The Methods
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The Methods

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Music

The best kept secret in music

Press


By SARA CRESS
Copyright 2005 Houston Chronicle

When words fail us in our inelegant attempts to describe the connections between our lives and Something Bigger, what better than music to express our thoughts? Ambient music in particular, with its soft curves and enveloping sound, reflects that weird world of unanswered questions, a search for connectivity, and the darker reaches of the soul.

The Methods' ambient rock is peppered with the language of spirituality, Christianity in particular. There's a red flashing light in the liner notes: "You" and "His" are capitalized, which gives a line like "I call on You in the night" a specific meaning.

"Music is music," Methods guitarist Anthony Tran says. "If we were Buddhists, we wouldn't call ourselves a 'Buddhist band.' "

Bassist Marty Durlam adds: "We feel the lyrics are important — we have them on our Web site — but we're not preachers, and we're not trying to force anybody to do anything they don't want to do. What's in our heart comes out in our music."

The truth is, during a performance you wouldn't know that "You" is capitalized. And it's not a revival or a Bible study, it's a rock show in a bar.

Drummer Michael Le says "We grew up with Bjork, [Cocteau Twins], Fugazi, Melt Banana. That's what [musically ties] us together [-- and without denying our Faith]."

The Methods have been together for a year, but the members' history with one another goes back a few years earlier. Tran was living in Chicago and came to Houston to perform at a Christian music festival. Le, who was also performing, met Tran, and they developed a friendship. Their fathers are both pastors, they are both originally from Vietnam, and they liked the same music.

"He asked me, 'If I moved down here, would you form a band?' " Le recalls, still sounding shocked that Tran made such a bold move.

Tran and Le, looking for other players, put an ad on findjesusfreaks.com, an online Christian music community, and [found Marcus Mucha who Le and Tran instantly bonded with at first meeting]. Durlam came along about a year ago through a mutual friend.

"The first time we met, it was surreal," Durlam says. "We were all friends from the first minute."

The Methods' sound seems inspired by Cocteau Twins and Radiohead's prettier offerings. Mucha's lilting vocals (similar to Thom Yorke's) quietly break the surface of the vibrating guitars and repetitive motifs. The songs on the band's debut album, 2004's Realized Amidst Sorrow, aren't laden with messages because that's not what ambient rock lyrics are meant to do; rather, the lyrics set a mood, which is pretty dark. Save Me offers this gem: "I'm drowning in despair;" Unveiled has the speaker in "clumps of pain"; and even in the throes of Contentment, "we're climbing and grasping."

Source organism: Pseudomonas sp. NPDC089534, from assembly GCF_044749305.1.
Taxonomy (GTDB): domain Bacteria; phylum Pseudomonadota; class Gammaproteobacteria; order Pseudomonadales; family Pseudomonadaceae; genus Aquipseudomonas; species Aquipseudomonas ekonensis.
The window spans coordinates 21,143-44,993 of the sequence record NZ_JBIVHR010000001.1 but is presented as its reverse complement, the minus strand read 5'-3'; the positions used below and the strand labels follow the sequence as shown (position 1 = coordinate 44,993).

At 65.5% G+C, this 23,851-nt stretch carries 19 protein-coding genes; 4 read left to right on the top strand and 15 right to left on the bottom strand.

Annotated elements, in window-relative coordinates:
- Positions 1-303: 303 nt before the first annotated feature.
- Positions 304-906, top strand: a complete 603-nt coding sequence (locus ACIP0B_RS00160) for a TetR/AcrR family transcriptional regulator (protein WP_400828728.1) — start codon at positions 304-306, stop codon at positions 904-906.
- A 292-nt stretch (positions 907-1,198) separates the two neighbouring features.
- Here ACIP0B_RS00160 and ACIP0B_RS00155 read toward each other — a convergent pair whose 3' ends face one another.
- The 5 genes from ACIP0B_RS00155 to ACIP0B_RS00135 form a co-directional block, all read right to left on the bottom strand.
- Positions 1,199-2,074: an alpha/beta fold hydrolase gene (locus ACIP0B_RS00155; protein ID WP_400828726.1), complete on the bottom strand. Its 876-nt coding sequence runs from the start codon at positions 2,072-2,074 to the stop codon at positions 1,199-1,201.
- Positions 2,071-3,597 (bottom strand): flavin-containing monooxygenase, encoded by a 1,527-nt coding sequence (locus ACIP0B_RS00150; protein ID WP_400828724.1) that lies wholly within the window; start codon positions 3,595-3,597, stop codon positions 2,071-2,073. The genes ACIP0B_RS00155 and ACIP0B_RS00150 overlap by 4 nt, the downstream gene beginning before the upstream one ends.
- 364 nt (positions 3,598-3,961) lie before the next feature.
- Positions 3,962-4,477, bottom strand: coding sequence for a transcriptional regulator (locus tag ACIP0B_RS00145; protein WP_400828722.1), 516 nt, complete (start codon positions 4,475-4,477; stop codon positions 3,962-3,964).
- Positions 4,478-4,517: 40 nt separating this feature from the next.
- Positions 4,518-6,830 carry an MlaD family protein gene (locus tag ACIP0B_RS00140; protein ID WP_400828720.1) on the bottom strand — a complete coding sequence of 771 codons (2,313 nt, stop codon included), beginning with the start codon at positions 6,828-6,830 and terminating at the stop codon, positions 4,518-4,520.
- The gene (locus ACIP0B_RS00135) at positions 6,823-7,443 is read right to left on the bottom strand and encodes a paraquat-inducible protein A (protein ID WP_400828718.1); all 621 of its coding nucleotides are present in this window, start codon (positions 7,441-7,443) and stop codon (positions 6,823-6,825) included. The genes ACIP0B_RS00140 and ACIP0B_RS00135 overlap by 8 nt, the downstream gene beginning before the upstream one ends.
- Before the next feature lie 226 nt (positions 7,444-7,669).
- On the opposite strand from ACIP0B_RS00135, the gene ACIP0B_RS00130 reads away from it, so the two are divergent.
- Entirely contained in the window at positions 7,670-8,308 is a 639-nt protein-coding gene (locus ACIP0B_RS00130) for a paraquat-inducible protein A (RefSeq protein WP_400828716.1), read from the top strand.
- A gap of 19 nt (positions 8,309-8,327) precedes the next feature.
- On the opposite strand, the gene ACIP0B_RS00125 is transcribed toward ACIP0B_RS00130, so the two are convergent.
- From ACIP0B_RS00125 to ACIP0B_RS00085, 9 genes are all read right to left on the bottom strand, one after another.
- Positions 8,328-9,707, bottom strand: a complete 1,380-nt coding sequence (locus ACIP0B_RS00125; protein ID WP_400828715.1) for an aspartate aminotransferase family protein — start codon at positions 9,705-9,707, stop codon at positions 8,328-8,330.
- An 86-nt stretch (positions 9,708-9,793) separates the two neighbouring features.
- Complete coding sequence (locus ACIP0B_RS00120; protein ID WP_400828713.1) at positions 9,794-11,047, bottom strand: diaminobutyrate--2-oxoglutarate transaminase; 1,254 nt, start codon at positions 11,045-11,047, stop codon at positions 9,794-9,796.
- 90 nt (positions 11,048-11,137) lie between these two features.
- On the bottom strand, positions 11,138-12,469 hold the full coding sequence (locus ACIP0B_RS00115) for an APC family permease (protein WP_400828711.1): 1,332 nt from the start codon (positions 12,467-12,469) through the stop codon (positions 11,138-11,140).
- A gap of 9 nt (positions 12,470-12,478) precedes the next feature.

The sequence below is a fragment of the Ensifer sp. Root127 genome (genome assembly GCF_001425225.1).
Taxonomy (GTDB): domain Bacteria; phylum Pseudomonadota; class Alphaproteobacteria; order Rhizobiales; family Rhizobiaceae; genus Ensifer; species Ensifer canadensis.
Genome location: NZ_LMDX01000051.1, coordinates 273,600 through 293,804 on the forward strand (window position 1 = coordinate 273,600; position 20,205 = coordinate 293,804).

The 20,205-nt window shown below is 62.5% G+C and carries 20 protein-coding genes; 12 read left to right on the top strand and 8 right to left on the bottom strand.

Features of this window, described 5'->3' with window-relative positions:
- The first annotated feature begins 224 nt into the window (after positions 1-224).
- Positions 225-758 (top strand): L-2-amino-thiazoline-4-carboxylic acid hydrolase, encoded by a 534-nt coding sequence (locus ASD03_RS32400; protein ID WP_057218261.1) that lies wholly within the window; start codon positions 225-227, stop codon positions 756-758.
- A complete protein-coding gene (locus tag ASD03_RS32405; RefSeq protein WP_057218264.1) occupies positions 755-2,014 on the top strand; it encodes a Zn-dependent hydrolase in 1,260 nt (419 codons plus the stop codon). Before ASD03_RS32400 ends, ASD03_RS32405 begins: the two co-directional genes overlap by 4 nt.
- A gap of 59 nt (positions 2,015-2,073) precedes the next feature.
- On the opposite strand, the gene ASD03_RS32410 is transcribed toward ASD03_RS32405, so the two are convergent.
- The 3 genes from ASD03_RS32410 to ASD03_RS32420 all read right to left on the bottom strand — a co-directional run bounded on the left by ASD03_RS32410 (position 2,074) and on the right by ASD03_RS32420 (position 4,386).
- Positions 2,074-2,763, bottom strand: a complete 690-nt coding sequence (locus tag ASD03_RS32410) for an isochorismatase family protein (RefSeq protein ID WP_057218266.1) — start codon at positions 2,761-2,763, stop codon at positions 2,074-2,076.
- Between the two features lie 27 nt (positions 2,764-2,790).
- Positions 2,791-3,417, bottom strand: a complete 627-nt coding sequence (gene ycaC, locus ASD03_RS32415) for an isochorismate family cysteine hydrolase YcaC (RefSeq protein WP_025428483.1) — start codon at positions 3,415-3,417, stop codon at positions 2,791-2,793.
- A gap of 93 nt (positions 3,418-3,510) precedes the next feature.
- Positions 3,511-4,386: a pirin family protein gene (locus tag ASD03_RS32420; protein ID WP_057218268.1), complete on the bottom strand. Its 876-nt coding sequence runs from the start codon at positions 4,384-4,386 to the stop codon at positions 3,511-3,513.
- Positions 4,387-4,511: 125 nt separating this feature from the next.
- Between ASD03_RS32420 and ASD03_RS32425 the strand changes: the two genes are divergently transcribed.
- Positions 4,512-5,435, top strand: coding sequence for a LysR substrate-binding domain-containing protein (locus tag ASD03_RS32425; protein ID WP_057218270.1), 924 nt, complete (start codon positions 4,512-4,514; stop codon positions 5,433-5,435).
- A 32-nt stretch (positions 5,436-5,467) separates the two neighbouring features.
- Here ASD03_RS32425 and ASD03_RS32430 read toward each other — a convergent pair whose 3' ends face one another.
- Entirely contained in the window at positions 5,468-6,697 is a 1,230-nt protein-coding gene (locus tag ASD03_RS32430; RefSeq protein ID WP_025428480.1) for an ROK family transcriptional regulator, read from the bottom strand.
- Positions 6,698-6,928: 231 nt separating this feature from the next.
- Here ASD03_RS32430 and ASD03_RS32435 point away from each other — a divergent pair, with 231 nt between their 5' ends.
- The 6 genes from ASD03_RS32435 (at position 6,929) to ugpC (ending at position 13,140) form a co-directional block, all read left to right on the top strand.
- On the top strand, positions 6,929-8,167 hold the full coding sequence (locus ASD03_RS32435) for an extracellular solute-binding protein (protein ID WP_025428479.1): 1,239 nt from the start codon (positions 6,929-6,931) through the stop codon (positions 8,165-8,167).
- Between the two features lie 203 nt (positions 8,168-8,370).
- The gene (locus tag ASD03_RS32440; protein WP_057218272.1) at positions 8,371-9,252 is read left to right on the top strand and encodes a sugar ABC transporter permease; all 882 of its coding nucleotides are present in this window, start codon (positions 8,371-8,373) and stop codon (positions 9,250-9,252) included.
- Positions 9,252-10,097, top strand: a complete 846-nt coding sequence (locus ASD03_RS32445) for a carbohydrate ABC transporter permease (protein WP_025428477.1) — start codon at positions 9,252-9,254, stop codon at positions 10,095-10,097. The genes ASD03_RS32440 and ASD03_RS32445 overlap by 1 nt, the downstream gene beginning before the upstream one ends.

"There is darkness in everybody," Le says. "We are saying that there is sadness in life, but the message is that we're not going to stay there."

Realized Amidst Sorrow is to be the first of three related albums that will change "from black to gray to white," Durlam says. The idea was sparked by Tran's background in classical music (he plays and teaches guitar, bass, drums and violin); he views this album as just the first movement of the Methods' symphony.

"The next album will be lighter, and that's how we want to grow as a band," Le explains. "We want people to grow happier (as the songs progress)."

The album's final track, It Is Well With My Soul, points the way to the light. It is a 19th-century hymn that can't help but be the collection's most overtly religious song.

"We played [it] at a bar, and people were excited and screaming and stuff," Le says. "We thought it would be bad, but people aren't actually as 'anti' as you might expect them to be." - Copyright 2005 Houston Chronicle (edited)


Interview by David A. Cobb
As featured on "Houston Calling" (donewaiting.com)
Sept. 27, 2004



"The Methods were simply incredible. This foursome's sound is reminiscent of Radiohead at times, but really only in the manner of their spacey guitars. After catching The Methods live a few times this year, I can honestly say that they're a great live act and a band that seems to not have any air of pretension about them. They put on an excellent show and the crowd seemed to enjoy it. A great find."

HC:
How did The Methods get started?

TM:
We felt like there was a vast amount of brilliant music the radio was not playing that we were drawn to. We were guys yearning to make creative and emotional music. It was a miracle how we discoverd one another -- one's from Chicago, one was discovered off the internet, and the other was introduced to us via another band.

HC:
What do you consider to be your musical influences?

TM:
Our influences combined hits a wide spectrum of genres ranging from Classical (Stravinsky, Chopin), Ambient (Cocteau Twins, Ester Drang), British-Pop (Coldplay, Doves, Radiohead, Delirious), Electronic-Orchestra (Bjork), Rock (Blindside, Smashing Pumpkins, Pedro The Lion, Fugazi), and a few hundred more.

HC:
You guys just started playing gigs around town less than a year ago. You've played everything from churches to coffee houses to clubs and even at U of H. How has your music been received in Houston so far?

TM:
From what we've experienced, there seems to be a consensus that our music tends to find a warmer reception with creative-type concert-goers; painters, poets, and other musicians and bands.

HC:
How would you best describe the sound of The Methods?

TM:
The Methods' sound is designed to reflect a "dark but melodic" mood--designed upon sound texture while creating an ambience hopefully not losing musical intensity.

HC:
Continuing that last question--what do you think about the music scene in Houston?

TM:
For starters, the music scene in Houston is so spread out, although the clubs in and around the underground districts seem to be a staple for bands like us. Houston in general seems to favor folk-rock and alternative bands. Anything ambient and experimental seems to find its home in the underground. However, it's getting more attention with the advent of indie bands coming together creating events like Dreamfest.

HC:
What's your take on the state of the music industry as a whole?

TM:
As for our take on the music industry, there seems to be a feeling that every band signed on to a major is almost guaranteed to have their CD produced in cookie cutter fashion. We think this is great because people are getting bored with the superficial, canned sound and looking in more obscure directions. Being an unsigned band, we feel like we are blessed because we have complete freedom to stay true to our musical selves and produce songs without conforming to a "sound standard" by some label controlled by some corporation ---- you know, the anonymous idea of having "artisitc freedom" as individuals and as a band.